A Complete Website Migration Guide – Checklist, Process & SEO Strategy

A Complete Website Migration Guide - Checklist, Process & SEO Strategy

When the digital marketers, especially the SEO people hear the term ‘website migration,’ it shatters the bones of their bodies as if they’re about to witness apocalypse. Why wouldn’t it? After all, their years of hard work could potentially be wiped out in seconds. That’s why almost nobody likes website migration. But, it’s inevitable. At some point, you’d need to give an overhaul to your site whether you like it or not.

Before we get to the do’s and don’ts, how’s and why’s of website migration, let’s understand what website migration actually means. Fundamentally, website migration is the process in which a website goes through major changes. These might be content changes, or URL structure changes, or UX related changes.

As Google watches your site day in day out, even the thought of migration could give you sleepless nights. However, you don’t need to destroy your brain cells. With proper planning, right strategy, and appropriate steps, you could limit the damage to the minimum.

Let’s start with the website migration checklist, shall we?

Checklist and Process of Migration

  • Ask yourself if you really need website migration

We won’t nag you about this one and leave it to you.

  • Crawl your site

Tools like Screaming Frog are great at scanning every corner of your site. You might be shocked seeing some of the pages that you didn’t think even exist. Such crawlers will show you literally everything that you have on your site. Once you crawl the site, make a sitemap of it and compare it with the migrated site.

  • Don’t jump straightaway, experiment first

Sandbox environments exist for a reason and it’s called ‘trial and error.’ Develop the sandbox version, try it, make your users try it, and go ahead if you’re confident enough. If you don’t want to test the changes in the sandbox, make changes to your live pages/subdomains that are not as important as your main site. For example, if you’ve got most of your users from the US, and very less from New Zealand, migrate your New Zealand site and see how it pans out.

  • Identify which pages to be deleted and created

We don’t need to tell you how to do it, do we?

  • URL mapping

If you’ve got a new and an old URL for the same purpose, you’re in a bit of trouble. You could be penalized for duplicate content. That’s why you should map new URLs to the old ones.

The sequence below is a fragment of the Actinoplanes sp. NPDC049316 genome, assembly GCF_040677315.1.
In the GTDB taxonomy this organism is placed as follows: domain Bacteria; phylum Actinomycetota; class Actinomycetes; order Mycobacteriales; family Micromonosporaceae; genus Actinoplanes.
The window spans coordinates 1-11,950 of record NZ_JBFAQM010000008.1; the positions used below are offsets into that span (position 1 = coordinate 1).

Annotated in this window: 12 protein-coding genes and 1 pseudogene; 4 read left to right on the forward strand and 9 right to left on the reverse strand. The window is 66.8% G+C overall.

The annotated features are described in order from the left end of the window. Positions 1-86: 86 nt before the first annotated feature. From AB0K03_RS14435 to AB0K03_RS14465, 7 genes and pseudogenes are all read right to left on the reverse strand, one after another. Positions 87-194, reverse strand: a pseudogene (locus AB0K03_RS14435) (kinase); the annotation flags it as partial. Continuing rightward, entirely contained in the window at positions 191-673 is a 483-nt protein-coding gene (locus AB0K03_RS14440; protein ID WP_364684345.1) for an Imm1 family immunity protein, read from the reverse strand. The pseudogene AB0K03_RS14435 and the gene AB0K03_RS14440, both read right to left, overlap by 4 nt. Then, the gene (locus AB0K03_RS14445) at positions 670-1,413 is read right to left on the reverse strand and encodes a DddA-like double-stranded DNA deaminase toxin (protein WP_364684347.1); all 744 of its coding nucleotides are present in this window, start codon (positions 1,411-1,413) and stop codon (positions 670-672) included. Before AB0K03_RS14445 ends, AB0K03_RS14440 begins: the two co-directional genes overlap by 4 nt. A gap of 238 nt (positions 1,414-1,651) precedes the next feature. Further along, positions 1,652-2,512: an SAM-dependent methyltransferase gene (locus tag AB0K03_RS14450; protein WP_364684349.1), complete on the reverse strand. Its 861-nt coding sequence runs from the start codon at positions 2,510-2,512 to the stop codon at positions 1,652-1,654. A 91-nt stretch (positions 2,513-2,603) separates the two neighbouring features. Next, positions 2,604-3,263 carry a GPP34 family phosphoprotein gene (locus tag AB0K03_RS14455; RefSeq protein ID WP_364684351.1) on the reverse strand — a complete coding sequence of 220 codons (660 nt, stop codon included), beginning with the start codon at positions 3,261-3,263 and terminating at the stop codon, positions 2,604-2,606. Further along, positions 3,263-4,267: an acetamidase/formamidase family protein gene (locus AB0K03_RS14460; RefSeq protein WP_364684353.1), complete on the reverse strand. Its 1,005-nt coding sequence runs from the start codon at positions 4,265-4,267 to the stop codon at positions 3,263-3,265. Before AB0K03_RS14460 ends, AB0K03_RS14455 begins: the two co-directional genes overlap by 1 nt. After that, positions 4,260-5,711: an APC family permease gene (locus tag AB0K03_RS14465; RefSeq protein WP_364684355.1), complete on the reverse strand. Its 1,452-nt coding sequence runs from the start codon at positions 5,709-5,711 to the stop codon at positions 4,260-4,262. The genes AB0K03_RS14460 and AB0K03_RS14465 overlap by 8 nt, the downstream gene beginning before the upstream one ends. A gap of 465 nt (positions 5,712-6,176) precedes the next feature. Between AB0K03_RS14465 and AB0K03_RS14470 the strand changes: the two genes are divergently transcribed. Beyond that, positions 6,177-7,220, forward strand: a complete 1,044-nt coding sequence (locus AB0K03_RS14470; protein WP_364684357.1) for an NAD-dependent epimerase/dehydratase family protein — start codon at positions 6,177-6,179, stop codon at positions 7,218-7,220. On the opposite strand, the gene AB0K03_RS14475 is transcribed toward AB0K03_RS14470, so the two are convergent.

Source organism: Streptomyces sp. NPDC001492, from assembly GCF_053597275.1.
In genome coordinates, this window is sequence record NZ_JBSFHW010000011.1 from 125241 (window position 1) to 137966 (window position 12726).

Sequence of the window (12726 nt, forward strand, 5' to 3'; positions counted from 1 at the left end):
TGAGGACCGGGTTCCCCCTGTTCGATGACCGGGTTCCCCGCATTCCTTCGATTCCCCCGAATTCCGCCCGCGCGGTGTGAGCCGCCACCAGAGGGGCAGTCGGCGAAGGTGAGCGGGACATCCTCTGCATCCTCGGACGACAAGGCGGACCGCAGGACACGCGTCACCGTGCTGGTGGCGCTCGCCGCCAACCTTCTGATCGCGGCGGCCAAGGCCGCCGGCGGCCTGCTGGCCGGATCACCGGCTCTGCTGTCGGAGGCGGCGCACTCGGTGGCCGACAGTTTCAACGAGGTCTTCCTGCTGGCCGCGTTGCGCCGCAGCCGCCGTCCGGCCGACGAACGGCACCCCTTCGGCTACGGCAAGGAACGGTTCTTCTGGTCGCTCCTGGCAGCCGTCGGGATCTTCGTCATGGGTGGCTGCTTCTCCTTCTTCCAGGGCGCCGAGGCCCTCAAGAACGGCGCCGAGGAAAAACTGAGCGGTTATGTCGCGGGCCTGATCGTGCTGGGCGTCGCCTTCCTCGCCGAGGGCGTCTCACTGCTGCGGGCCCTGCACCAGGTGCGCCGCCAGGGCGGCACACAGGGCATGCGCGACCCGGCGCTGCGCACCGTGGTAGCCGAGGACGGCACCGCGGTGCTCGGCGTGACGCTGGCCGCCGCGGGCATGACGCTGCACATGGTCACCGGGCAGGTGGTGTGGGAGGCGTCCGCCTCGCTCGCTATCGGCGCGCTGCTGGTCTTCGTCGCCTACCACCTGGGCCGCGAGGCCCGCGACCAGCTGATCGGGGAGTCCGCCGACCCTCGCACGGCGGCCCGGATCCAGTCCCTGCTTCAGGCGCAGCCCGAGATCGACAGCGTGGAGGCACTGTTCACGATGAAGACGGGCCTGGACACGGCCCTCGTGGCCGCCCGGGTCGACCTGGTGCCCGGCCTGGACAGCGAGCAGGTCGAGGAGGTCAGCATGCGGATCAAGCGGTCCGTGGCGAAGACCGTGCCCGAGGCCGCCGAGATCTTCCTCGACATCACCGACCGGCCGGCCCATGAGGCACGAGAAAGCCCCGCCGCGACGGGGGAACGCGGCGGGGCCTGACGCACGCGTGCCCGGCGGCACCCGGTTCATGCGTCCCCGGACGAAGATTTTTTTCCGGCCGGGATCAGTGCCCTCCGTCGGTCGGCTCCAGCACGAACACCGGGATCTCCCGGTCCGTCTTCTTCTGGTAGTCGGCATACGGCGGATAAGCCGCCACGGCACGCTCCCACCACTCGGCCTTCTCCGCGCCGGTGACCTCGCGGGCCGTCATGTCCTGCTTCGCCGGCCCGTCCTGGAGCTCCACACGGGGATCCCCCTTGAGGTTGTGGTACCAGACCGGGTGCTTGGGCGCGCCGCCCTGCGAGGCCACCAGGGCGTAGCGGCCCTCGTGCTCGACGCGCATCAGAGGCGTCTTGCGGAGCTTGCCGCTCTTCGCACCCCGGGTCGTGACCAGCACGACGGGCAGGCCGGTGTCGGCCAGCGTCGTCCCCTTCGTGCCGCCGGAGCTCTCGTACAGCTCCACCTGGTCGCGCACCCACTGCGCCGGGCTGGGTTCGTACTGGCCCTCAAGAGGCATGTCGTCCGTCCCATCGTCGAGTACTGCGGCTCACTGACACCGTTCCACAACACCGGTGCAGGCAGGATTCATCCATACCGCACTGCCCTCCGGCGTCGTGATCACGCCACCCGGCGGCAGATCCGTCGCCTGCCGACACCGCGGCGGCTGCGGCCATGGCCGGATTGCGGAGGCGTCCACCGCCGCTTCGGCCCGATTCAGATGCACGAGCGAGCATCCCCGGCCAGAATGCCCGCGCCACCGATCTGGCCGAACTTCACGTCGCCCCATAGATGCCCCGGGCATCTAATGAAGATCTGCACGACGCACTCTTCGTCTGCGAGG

• Save your analytics data

The same reason why you crawled your website, you should also keep a record of your Google analytics data. It could come pretty handy once the migration is done.

  • Prepare your new sitemap

We can’t stress enough on this point. Your sitemap should be your Bible, or your Quran, or your Gita, or your Commandments – whatever you want to call it. This is how your new site will look like and that’s why preparing it with precision is of utmost importance. So, take your time.

  • Make a new robot.txt file

Setting up a new robot.txt file will stop search engines from crawling your site. You should set up the file by including the parts of the site Google can and cannot crawl.

  • Is this the right time to migrate?

You know your business better than anyone so it would be you who’d know the right time to migrate the site. Choose a period in which your business will be least affected.

Website migration: SEO strategy

Whether you’re a DIY lone wolf or a professional SEO agency or an eCommerce website design agency, you cannot move ahead with the migration without a proper plan. So, let’s make one.

1. Identify pages with inbound links

Inbound links play a great role when it comes to your site ranking and driving traffic. That’s why you cannot afford to leave them behind. So, you’d need to update the URLs wherever your pages have been mentioned. You should identify them and contact the site administrator to update the link.

2. Record current rankings

Before you get on with migrating, you MUST record your site’s rankings on popular keywords. This will work as a benchmark for your future SEO endeavours.

3. Set up 301 redirect

301 redirect redirects your old site to your new site. You should do this for all pages, especially the ones with high traffic. This way your rankings will be less affected. 301 redirect tells Google that your site has migrated.

4. Perform a comprehensive SEO audit of your current site

Performing an SEO audit gives you a clear idea of what’s working and what’s not working on your site. You should conduct SEO audit even if you’re not going through a migration.

Concluding Thoughts

On the surface, website migration seems like a daunting task and rightly so. But there’s no need to press the panic button as there have been thousands of websites who have successfully gone through this phase. If someone can do it, so can you!

Original Article Source-> A Complete Website Migration Guide – Checklist, Process & SEO Strategy


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